Kerala is well known for its wholesome, flavourful cooking.
Sweet, spicy, savoury and tangy, Keralan food eschews a lot of fatty South Asian staples to retain a crisp signature identity for its dishes that keep their flavour and are good for your body.
Kerala, a state in the Southwest India, is well known for its wholesome, flavourful cooking.
Chemeen Mulakittathu is one such dish, a sweet and spicy fish curry perfect for the hot summers and cold winters alike.
DESIblitz brings you a chicken-based adaptation of this classic recipe.
Chemeen Mulakittathu (serves 4, prep time 15 minutes, cooking time 20 minutes)
- 350g diced chicken
- 180g chopped tomatoes
- 120g diced shallots
- 1 tsp chilli powder
- 1 tsp fenugreek powder
- 4 cloves of garlic, crushed
- 1 green or red chilli, sliced
- 2 tsp mustard seeds
- 4 tsp tamarind paste
- Coriander for garnish
- In a well-oiled pan, gently heat the mustard seeds.
- Add the diced shallots and cook on a medium heat for 8-10 minutes.
- Add the diced chicken and cook until the outside of the chicken is seared.
- Add the garlic and spices after about five minutes, stir well for 30 seconds.
- Add the tomatoes, crush down with the back of a spoon and stir well.
- Add the tamarind paste, mix well.
- When cooked through, season to taste and garnish with coriander.
There are at least three different types of sweet flavour in this Keralan dish. The subtle sweetness of the shallots, the tangy sweetness of the tomatoes and the spicy sweetness of the tamarind.
All three pull together to create an extraordinary flavour profile that can work with any number of ingredients. Seafood is the prominent ingredient of choice for this dish, but as you can see it works well with chicken also.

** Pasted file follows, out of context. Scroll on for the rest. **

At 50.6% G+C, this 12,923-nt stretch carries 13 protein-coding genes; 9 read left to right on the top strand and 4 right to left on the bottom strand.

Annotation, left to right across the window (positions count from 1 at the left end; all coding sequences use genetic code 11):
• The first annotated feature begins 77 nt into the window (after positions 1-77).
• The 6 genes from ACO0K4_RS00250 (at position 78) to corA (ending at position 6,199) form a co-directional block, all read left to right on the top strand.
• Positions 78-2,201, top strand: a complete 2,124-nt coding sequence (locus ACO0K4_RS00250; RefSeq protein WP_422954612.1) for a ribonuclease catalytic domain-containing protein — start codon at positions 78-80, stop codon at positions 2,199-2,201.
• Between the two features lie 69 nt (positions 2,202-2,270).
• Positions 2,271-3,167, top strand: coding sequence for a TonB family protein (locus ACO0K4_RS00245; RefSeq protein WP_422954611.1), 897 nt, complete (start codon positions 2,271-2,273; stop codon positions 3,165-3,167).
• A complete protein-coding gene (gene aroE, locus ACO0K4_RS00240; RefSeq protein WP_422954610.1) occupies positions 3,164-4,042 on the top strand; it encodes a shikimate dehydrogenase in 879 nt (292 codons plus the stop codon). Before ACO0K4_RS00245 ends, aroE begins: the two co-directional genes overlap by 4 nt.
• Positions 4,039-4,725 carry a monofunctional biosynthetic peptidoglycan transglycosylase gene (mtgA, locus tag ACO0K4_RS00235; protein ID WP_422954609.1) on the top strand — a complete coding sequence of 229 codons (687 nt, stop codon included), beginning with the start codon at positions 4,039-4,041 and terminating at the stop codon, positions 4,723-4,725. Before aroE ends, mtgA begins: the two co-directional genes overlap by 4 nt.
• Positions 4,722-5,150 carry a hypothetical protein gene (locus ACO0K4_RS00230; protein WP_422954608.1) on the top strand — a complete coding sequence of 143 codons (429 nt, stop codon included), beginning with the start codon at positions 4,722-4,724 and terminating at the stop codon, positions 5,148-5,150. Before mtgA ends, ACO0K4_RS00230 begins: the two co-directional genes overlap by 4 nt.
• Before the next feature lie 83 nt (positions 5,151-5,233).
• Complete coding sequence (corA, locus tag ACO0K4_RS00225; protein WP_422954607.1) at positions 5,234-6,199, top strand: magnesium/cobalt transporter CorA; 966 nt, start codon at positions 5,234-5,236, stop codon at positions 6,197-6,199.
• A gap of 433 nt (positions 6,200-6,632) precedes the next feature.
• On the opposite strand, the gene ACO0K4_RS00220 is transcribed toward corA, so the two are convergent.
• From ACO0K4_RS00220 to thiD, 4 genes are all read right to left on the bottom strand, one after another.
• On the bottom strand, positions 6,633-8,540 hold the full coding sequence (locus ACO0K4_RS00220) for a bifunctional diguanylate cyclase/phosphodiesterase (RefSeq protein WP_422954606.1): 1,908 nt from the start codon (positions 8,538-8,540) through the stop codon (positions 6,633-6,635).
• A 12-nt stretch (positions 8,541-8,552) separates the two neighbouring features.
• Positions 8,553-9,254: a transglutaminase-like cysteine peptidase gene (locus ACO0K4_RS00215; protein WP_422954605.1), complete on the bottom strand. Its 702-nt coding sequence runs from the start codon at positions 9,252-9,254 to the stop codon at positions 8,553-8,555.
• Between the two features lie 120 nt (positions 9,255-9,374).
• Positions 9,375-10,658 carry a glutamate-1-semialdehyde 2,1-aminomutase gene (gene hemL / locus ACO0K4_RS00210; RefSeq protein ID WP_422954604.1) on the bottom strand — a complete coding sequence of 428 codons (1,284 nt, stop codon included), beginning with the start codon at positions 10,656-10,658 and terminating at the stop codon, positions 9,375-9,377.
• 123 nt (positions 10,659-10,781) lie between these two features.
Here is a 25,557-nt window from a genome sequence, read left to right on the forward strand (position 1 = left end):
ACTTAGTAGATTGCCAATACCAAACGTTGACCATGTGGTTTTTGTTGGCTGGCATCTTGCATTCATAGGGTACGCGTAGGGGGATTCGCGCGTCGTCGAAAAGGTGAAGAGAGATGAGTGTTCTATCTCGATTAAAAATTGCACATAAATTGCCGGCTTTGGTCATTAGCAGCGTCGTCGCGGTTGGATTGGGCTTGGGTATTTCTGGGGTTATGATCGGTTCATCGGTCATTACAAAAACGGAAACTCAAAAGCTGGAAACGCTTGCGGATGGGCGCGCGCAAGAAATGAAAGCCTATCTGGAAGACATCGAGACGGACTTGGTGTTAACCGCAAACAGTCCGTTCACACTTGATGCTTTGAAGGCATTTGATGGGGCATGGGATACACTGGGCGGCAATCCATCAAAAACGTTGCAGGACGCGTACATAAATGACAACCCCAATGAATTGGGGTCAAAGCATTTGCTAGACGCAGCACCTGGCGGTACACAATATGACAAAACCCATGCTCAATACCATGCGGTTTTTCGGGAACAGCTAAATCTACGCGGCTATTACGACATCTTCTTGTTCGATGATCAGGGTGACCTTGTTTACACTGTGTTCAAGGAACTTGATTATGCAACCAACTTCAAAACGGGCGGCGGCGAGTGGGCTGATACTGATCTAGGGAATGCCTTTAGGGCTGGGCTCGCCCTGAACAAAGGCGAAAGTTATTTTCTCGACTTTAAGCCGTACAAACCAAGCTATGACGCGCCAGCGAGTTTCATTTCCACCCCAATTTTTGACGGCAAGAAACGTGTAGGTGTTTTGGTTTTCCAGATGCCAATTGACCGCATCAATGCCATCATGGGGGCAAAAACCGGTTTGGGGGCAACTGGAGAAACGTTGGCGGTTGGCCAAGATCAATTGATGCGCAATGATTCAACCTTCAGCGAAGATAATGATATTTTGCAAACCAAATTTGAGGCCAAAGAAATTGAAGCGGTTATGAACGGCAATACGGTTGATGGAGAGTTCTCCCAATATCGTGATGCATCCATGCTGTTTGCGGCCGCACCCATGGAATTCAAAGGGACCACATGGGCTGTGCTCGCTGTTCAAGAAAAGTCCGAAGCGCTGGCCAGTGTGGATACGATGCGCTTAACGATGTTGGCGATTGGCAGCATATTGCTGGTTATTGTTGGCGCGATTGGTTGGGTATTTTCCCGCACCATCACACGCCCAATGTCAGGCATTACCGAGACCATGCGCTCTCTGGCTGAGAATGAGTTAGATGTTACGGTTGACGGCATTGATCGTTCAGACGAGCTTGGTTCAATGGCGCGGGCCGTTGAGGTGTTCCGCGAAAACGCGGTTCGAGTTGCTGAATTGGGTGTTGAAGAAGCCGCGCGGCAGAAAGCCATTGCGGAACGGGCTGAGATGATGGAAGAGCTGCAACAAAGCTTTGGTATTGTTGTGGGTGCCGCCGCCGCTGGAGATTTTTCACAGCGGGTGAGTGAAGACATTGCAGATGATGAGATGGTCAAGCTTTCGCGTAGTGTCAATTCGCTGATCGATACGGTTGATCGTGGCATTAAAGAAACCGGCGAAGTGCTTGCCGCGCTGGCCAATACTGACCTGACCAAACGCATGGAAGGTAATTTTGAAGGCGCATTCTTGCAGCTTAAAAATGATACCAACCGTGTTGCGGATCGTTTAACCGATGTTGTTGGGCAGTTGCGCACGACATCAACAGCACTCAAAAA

If you are cooking with prawns, put them in the dish for around 5-7 minutes before the other ingredients are cooked through. Vegetarians can also replace the meat with okra or chickpeas to great effect.
Tamarind can often be hard to come across in conventional grocery stores. If you have trouble finding it, a good substitute is to combine equal parts lime juice and brown sugar.
Kerala is known as the land of spices, thanks to its long history with the European spice trade, and records of trades with ancient civilisations dating back to 3,000 BC.
The majority of Keralan cuisine is vegetarian, because the population are largely Muslim. Although meat and fish can be found in some dishes, a lot of the ingredients used are determined by what is allowed by Islamic law.
This is another dish that is versatile. Want more spice? Double up on the chillies. Want a more broth like consistency? Just add 150ml of water early on while cooking.
A great atypical method of serving this dish is to wrap a spoonful of the curry and rice inside a roti, and eat like a burrito. A drier consistency to the sauce would be preferable if you want to avoid your dinner dripping down your shirt.
Give it a try, it’s incredibly easy to make, and won’t cost the earth.